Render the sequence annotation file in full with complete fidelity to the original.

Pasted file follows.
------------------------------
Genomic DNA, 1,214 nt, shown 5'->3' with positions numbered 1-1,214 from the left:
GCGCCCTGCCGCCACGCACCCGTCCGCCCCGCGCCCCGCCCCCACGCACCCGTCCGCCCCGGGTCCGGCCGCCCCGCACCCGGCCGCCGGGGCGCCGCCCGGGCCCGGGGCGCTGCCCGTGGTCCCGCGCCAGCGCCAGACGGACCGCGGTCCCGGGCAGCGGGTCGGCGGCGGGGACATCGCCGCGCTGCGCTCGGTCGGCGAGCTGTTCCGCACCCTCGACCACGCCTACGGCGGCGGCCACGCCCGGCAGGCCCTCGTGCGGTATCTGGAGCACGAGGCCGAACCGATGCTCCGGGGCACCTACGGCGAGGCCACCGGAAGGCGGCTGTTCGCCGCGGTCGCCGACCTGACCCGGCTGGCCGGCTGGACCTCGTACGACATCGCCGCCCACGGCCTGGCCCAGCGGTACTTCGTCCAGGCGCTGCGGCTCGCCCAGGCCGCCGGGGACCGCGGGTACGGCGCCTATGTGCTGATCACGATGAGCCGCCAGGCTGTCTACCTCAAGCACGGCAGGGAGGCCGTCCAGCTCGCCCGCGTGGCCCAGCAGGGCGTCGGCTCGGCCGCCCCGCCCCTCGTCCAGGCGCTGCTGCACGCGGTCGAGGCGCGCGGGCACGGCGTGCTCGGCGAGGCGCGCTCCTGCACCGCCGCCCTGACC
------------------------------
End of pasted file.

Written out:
Genomic DNA, 1,214 nt, shown 5'->3' with positions numbered 1-1,214 from the left:
GCGCCCTGCCGCCACGCACCCGTCCGCCCCGCGCCCCGCCCCCACGCACCCGTCCGCCCCGGGTCCGGCCGCCCCGCACCCGGCCGCCGGGGCGCCGCCCGGGCCCGGGGCGCTGCCCGTGGTCCCGCGCCAGCGCCAGACGGACCGCGGTCCCGGGCAGCGGGTCGGCGGCGGGGACATCGCCGCGCTGCGCTCGGTCGGCGAGCTGTTCCGCACCCTCGACCACGCCTACGGCGGCGGCCACGCCCGGCAGGCCCTCGTGCGGTATCTGGAGCACGAGGCCGAACCGATGCTCCGGGGCACCTACGGCGAGGCCACCGGAAGGCGGCTGTTCGCCGCGGTCGCCGACCTGACCCGGCTGGCCGGCTGGACCTCGTACGACATCGCCGCCCACGGCCTGGCCCAGCGGTACTTCGTCCAGGCGCTGCGGCTCGCCCAGGCCGCCGGGGACCGCGGGTACGGCGCCTATGTGCTGATCACGATGAGCCGCCAGGCTGTCTACCTCAAGCACGGCAGGGAGGCCGTCCAGCTCGCCCGCGTGGCCCAGCAGGGCGTCGGCTCGGCCGCCCCGCCCCTCGTCCAGGCGCTGCTGCACGCGGTCGAGGCGCGCGGGCACGGCGTGCTCGGCGAGGCGCGCTCCTGCACCGCCGCCCTGACC